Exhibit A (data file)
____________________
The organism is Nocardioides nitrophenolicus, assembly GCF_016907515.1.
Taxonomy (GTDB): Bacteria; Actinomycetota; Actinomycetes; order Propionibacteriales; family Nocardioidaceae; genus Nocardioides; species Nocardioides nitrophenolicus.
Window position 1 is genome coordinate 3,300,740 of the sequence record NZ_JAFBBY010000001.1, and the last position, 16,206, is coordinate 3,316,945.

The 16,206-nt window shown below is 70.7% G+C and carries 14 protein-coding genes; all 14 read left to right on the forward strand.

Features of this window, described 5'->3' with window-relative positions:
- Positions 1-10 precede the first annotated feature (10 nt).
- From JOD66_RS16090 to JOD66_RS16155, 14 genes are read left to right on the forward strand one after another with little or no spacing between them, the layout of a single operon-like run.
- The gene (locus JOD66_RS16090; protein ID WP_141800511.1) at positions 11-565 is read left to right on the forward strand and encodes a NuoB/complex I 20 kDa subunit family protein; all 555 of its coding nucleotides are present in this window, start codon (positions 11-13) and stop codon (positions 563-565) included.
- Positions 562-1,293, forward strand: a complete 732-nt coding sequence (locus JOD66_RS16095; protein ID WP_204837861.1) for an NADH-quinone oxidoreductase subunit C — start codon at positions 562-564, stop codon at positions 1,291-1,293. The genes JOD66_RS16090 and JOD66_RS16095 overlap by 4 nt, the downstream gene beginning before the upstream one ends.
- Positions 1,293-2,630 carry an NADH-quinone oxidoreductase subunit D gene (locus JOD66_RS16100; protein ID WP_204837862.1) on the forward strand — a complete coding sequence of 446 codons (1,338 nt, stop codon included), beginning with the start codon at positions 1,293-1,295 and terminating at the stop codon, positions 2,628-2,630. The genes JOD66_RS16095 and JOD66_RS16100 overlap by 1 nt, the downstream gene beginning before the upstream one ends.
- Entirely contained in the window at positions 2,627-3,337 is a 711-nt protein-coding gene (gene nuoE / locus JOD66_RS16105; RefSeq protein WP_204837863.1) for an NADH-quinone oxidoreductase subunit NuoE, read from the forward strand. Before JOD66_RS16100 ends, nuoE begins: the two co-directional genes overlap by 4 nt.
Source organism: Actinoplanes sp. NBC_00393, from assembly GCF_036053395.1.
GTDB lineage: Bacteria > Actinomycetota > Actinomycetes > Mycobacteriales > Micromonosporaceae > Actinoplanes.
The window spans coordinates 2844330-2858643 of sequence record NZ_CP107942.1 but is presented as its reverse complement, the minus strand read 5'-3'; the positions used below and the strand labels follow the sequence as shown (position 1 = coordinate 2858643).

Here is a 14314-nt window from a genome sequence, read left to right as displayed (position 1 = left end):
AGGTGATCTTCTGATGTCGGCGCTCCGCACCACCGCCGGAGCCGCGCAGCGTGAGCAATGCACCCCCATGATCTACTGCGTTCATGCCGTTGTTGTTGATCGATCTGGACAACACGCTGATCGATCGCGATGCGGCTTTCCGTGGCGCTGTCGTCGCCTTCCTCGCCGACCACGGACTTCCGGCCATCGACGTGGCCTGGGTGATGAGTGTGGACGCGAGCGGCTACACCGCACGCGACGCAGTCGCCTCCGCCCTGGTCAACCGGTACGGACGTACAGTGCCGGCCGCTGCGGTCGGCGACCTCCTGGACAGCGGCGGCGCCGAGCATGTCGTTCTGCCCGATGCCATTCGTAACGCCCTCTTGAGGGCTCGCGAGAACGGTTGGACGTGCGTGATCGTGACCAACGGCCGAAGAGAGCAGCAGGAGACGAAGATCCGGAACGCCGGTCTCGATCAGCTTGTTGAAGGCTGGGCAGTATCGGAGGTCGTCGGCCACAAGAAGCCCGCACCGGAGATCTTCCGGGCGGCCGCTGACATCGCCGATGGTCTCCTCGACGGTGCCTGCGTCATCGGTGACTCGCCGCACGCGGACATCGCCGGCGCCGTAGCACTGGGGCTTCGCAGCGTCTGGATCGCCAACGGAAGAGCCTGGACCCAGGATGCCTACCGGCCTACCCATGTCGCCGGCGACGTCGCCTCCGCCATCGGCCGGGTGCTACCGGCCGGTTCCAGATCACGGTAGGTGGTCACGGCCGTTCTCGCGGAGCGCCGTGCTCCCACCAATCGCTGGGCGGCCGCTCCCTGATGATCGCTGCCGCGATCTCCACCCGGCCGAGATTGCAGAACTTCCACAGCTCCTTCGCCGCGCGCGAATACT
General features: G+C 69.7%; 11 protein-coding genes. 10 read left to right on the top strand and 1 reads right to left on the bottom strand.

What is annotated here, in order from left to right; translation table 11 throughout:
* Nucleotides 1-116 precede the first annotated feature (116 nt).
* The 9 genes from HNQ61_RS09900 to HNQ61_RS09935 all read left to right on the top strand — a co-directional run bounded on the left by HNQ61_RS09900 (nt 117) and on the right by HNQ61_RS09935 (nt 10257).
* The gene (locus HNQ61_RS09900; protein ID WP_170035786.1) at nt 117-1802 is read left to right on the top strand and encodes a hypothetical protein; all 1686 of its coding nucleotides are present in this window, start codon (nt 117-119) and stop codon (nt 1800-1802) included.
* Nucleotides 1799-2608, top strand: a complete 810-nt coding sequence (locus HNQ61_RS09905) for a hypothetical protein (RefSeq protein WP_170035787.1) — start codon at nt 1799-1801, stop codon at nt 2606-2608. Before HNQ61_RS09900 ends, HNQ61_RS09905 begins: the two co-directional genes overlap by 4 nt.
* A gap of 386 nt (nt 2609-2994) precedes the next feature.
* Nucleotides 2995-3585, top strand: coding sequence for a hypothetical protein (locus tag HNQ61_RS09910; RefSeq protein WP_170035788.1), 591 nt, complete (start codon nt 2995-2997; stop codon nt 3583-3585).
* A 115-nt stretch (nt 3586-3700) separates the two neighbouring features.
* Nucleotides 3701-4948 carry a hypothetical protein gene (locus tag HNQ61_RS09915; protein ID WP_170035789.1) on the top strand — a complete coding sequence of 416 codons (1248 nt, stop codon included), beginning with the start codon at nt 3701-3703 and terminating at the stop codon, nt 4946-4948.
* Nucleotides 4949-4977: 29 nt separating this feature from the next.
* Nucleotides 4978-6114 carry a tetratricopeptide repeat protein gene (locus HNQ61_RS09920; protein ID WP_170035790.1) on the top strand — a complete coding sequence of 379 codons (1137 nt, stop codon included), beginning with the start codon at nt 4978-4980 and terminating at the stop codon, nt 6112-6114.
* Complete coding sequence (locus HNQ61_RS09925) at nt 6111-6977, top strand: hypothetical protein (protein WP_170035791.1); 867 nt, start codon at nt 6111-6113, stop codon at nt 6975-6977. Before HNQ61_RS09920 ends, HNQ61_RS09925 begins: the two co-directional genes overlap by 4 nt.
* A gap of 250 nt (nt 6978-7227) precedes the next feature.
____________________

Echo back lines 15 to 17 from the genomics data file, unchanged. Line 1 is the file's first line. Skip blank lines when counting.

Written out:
Here is a 14314-nt window from a genome sequence, read left to right as displayed (position 1 = left end):
AGGTGATCTTCTGATGTCGGCGCTCCGCACCACCGCCGGAGCCGCGCAGCGTGAGCAATGCACCCCCATGATCTACTGCGTTCATGCCGTTGTTGTTGATCGATCTGGACAACACGCTGATCGATCGCGATGCGGCTTTCCGTGGCGCTGTCGTCGCCTTCCTCGCCGACCACGGACTTCCGGCCATCGACGTGGCCTGGGTGATGAGTGTGGACGCGAGCGGCTACACCGCACGCGACGCAGTCGCCTCCGCCCTGGTCAACCGGTACGGACGTACAGTGCCGGCCGCTGCGGTCGGCGACCTCCTGGACAGCGGCGGCGCCGAGCATGTCGTTCTGCCCGATGCCATTCGTAACGCCCTCTTGAGGGCTCGCGAGAACGGTTGGACGTGCGTGATCGTGACCAACGGCCGAAGAGAGCAGCAGGAGACGAAGATCCGGAACGCCGGTCTCGATCAGCTTGTTGAAGGCTGGGCAGTATCGGAGGTCGTCGGCCACAAGAAGCCCGCACCGGAGATCTTCCGGGCGGCCGCTGACATCGCCGATGGTCTCCTCGACGGTGCCTGCGTCATCGGTGACTCGCCGCACGCGGACATCGCCGGCGCCGTAGCACTGGGGCTTCGCAGCGTCTGGATCGCCAACGGAAGAGCCTGGACCCAGGATGCCTACCGGCCTACCCATGTCGCCGGCGACGTCGCCTCCGCCATCGGCCGGGTGCTACCGGCCGGTTCCAGATCACGGTAGGTGGTCACGGCCGTTCTCGCGGAGCGCCGTGCTCCCACCAATCGCTGGGCGGCCGCTCCCTGATGATCGCTGCCGCGATCTCCACCCGGCCGAGATTGCAGAACTTCCACAGCTCCTTCGCCGCGCGCGAATACT
General features: G+C 69.7%; 11 protein-coding genes. 10 read left to right on the top strand and 1 reads right to left on the bottom strand.